It seems that fine dining in Chicago has gotten younger, or at least newer, in recent years. Scanning the recent Michelin guide, three of four 2-star restaurants—Sixteen, L2O, and Grace—feature chefs who’ve been in their kitchens two years or less. Everest, Spiaggia, and Les Nomades remain, but there are relatively few elder statesmen in the uppermost strata of Chicago fine dining. This raises the question: what do we make of restaurants like Alinea and Moto, which have now been around much longer than most of their contemporaries? Alinea helped lay the foundation for the youthful, modernist image Chicago enjoys, but it’s now tenured to the point that it’s time to consider how it will age. On the surface, it’s pretty obvious that Alinea is aging just fine, as evidenced by the gravitas of being awarded 3 Michelin stars for the past four years. Digging deeper, though, the question becomes not what makes Alinea special but how (and if) it manages to stay special?
Indeed, having last dined at Alinea in February of 2012, my brother and I were eager to see how it has evolved over the past two years. The most obvious change is that there is now a ticketing system, which adjusts the cost in accordance with reservation time. I love the new system because it’s so much simpler to make a reservation; the process was painless and because we found a 5:30 table, the cost was reasonable. There is definitely some swagger to the front of house. One week before the meal, someone from the restaurant contacted me to confirm allergies. I’ve never heard of a restaurant doing this so far in advance, although I suppose they can get away with it. Upon arriving, I was surprised when we were seated at an enormous 4-top, which suggests that perhaps they aren’t always filled to capacity. As one can see from the photo up top, there isn’t much table decoration to speak of, and the combination of the black tables and scant lighting make for one of the darkest of dining rooms.
I knew from reading blog posts that Alinea’s truncated their menu a bit and so I was pleased to find that the menu still features a burning leaf preparation. Titled “Burning Oak: pumpkin, birch,” it consisted of a tempura-battered croquette of pumpkin, enhanced by the aroma of burning oak. I love the preparation, not only because it tasted great but because of the creative use of pumpkin. Pumpkin amuse bouches are ubiquitous in November, but Alinea reworks it to creative effect. The title is also worth noting, as privileging the olfactory over the dominant ingredient immediately signals the restaurant’s polysensorial character.
Second was “Char Roe: matsutake, apple, mustard.” We enjoyed the simple seasonal flavors at work.
How does one react to receiving a dish like the one below? A substitute for the scallops that are normally served, we received a green papaya shell filled with kingfish, “citrus aroma” and “fourteen textures.” Of course, what one notices are the sfumato aesthetics created by the liquid nitrogen, which comingled with the black room to achieve a dramatic chiaroscuro effect. Not visible in the photo is the sound of running water—I’m not sure how they achieved it, but this sound continued while we consumed the food.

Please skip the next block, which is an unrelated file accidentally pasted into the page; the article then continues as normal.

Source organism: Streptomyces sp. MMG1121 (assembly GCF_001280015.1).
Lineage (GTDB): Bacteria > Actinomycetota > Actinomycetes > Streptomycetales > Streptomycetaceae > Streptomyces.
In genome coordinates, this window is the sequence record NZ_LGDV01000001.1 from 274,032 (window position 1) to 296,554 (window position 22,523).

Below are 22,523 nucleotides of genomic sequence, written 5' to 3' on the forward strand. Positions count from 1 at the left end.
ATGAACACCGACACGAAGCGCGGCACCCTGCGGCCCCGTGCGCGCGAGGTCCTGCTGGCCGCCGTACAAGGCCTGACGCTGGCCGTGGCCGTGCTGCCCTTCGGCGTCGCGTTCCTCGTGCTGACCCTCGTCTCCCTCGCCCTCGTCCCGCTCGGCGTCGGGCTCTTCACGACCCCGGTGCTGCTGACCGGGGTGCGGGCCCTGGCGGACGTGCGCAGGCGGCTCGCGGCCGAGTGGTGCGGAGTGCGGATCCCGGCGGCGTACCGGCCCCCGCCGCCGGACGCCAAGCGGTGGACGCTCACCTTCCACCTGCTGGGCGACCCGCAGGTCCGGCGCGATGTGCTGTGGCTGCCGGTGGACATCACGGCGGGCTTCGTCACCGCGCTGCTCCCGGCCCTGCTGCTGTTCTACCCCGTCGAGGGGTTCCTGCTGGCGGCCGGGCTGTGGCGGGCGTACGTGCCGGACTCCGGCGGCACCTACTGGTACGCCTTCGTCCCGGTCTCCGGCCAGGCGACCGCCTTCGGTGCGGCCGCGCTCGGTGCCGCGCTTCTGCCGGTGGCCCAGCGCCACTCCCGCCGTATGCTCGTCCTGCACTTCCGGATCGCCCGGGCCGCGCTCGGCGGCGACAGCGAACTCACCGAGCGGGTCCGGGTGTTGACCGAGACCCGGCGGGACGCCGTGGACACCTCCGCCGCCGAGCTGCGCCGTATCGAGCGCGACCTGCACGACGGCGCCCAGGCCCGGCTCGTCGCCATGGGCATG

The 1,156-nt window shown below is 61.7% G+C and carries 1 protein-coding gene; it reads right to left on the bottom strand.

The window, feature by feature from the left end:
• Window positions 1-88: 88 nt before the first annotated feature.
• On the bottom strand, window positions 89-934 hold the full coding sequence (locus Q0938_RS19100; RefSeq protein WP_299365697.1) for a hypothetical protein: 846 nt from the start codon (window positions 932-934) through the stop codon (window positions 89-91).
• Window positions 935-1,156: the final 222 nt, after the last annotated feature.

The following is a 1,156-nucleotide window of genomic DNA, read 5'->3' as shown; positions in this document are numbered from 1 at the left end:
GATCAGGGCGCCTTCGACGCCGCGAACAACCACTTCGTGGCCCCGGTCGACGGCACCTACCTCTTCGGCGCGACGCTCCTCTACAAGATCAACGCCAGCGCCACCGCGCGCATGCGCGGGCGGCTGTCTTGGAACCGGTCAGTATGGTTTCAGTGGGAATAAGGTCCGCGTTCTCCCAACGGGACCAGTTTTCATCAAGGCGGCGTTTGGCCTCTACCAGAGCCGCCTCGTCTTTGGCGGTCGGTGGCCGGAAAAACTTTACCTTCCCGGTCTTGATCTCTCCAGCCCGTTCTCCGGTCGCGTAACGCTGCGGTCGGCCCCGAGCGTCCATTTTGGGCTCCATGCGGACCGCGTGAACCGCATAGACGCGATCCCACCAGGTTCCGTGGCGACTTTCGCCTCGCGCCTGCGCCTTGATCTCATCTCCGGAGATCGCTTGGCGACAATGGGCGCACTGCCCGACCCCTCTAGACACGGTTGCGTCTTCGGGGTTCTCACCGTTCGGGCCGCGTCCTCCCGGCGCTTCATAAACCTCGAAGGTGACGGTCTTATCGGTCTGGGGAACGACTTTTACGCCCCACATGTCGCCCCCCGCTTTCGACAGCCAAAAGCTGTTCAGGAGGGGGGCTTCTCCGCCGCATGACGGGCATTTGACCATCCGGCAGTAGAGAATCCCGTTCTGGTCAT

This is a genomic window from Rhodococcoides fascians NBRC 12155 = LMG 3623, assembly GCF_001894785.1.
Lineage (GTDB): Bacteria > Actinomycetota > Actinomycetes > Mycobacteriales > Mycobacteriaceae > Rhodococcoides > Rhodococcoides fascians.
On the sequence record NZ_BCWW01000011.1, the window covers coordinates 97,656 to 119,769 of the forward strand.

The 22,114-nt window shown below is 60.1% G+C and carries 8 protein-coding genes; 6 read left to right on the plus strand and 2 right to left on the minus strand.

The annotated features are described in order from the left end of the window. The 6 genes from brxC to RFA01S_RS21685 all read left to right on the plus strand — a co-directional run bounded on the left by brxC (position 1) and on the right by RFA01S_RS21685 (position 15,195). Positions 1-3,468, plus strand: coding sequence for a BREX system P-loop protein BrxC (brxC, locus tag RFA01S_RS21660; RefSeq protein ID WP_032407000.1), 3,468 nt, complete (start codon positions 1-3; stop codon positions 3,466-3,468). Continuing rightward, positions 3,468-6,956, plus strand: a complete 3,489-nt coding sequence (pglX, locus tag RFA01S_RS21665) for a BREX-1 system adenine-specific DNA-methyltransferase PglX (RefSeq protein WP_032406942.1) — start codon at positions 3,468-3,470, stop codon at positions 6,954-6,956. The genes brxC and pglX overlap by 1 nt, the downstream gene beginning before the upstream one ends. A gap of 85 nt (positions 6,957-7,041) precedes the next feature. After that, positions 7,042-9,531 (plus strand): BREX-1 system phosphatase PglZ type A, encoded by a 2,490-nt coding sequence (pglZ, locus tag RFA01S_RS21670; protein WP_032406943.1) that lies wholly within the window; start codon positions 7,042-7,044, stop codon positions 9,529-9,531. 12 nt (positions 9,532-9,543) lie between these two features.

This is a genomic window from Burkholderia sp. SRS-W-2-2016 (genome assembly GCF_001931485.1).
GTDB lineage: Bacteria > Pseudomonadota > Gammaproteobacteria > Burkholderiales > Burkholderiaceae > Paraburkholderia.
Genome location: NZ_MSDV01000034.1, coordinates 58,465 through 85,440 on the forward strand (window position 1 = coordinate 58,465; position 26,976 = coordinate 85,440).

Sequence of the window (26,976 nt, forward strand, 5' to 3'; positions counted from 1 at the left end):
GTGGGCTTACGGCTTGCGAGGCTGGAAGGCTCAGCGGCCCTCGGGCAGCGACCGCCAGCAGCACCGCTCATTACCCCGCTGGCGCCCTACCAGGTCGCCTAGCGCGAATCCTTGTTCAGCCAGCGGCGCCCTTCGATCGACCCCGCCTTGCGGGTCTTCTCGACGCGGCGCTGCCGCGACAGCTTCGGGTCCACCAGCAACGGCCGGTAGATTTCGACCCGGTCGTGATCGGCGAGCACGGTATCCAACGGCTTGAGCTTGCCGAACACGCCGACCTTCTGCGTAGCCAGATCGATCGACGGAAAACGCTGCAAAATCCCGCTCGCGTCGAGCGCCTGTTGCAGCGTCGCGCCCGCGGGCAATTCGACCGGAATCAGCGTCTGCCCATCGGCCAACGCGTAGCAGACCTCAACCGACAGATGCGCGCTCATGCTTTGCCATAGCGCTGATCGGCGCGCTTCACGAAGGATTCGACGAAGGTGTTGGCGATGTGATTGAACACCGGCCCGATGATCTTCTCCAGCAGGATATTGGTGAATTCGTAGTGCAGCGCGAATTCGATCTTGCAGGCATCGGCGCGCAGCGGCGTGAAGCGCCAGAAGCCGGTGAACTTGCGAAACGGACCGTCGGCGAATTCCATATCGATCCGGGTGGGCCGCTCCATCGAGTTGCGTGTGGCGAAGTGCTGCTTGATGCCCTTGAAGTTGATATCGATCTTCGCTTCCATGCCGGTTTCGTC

Everything tasted great, although with a course like this it becomes difficult to determine whether the emotions elicited are produced by the taste or the effects engendered by the visuals and sound effects. I would say that this dish was so memorable not because I’d never tasted anything like it but because I’d never encountered sounds and images like these in a restaurant setting. Accordingly, this dish is just one example of how Alinea’s food should be videotaped rather than photographed. Moreover, the elaborate serving vessel does call attention to one controversial motif of molecular gastronomy: the prop. One could easily point to this dish and declare that it’s gimmicky. Personally, I don’t take issue with the presentation, although I recognize that it’s in excess of what’s necessary. It’s also worth noting that my tolerance is enhanced by the fact that we were the first in the dining room; so much of the value of this course derives from surprise that to watch other tables experience it first would dilute its impact. More to the point, I don’t understand why it’s molecular gastronomy restaurants (Moto most of all) that get accused of using props to gimmicky effect. If one criticizes these restaurants for bringing props into the (fine) dining room, it seems to me that one also has to view fine dining customs, such as tableside carvings or cheese carts, in the same vein. Just as the prop is unnecessary, so too is the carving, although I appreciate both for exemplifying the centrality of visual displays within the fine dining sphere. I welcome props, therefore, not because they make food taste better but because they make food spectacular.
As with so many of these dishes, my description of course four will be inadequate. The menu title mentions “Dungeness Crab: squash blossom, cardamom, saffron,” although these ingredients masquerade to the point that I can’t really name where any of them are on the plate. I do remember this being one of my favorite plates of the night. I was surprised to see cotton candy since I feel like it’s not so new anymore, but in this instance it was appropriate and didn’t overhwhelm. Still, it’s weird to see Alinea serving an ingredient that was fresh maybe five years ago, an example of how what is novel for one restaurant may be passé for another.